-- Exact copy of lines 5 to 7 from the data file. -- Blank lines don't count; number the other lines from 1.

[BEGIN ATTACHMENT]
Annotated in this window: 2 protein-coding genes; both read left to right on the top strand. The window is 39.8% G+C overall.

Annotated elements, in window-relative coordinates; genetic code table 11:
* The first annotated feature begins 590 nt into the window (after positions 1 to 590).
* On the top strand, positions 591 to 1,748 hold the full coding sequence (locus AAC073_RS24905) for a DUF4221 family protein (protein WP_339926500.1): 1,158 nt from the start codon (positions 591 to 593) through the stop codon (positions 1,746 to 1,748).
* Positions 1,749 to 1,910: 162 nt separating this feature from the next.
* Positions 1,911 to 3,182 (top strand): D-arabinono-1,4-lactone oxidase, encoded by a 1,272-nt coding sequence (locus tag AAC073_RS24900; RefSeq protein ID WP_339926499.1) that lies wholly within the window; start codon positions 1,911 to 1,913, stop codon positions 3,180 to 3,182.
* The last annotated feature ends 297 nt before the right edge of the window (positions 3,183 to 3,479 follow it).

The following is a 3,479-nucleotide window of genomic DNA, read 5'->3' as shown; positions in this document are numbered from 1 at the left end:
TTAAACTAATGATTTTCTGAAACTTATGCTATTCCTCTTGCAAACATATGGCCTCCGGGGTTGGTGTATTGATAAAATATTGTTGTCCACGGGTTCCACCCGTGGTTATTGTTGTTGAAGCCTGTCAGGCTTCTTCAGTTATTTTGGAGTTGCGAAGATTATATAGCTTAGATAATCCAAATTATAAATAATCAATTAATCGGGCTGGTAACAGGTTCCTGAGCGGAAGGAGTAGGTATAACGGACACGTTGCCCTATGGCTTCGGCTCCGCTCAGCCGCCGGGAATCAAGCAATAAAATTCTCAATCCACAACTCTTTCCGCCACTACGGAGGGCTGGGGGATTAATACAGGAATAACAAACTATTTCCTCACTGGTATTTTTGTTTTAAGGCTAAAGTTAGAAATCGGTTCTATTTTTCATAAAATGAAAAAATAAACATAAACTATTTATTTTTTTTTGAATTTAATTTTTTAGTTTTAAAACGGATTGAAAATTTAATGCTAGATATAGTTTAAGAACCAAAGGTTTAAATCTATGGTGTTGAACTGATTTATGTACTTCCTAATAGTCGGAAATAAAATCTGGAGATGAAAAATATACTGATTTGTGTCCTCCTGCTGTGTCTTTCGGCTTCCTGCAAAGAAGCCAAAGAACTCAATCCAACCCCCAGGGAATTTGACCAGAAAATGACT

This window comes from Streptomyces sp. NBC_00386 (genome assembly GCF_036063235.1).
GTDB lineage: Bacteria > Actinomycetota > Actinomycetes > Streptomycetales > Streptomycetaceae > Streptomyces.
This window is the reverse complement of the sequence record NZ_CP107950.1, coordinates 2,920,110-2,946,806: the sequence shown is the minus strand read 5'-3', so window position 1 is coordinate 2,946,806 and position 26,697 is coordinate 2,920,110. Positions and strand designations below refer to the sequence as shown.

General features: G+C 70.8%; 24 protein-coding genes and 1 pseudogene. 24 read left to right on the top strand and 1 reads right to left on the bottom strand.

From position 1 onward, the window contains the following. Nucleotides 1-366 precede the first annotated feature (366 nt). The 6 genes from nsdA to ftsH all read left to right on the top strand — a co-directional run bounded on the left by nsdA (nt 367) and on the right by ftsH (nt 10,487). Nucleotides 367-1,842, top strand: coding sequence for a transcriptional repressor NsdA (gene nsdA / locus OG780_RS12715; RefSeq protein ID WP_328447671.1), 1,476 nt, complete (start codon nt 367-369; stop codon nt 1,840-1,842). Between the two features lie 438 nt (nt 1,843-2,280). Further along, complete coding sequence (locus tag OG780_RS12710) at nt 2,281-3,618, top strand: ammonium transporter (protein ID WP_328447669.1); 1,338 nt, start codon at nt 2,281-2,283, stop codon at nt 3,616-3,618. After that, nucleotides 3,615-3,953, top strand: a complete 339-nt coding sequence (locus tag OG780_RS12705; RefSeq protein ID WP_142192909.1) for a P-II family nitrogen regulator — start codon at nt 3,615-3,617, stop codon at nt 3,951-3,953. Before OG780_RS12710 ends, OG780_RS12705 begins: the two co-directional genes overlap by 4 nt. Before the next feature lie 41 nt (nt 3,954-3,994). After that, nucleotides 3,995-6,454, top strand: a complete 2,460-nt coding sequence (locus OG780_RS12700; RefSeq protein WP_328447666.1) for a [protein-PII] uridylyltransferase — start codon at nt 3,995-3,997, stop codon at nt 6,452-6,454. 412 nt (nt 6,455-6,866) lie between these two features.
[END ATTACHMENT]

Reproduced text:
* Positions 1,749 to 1,910: 162 nt separating this feature from the next.
* Positions 1,911 to 3,182 (top strand): D-arabinono-1,4-lactone oxidase, encoded by a 1,272-nt coding sequence (locus tag AAC073_RS24900; RefSeq protein ID WP_339926499.1) that lies wholly within the window; start codon positions 1,911 to 1,913, stop codon positions 3,180 to 3,182.
* The last annotated feature ends 297 nt before the right edge of the window (positions 3,183 to 3,479 follow it).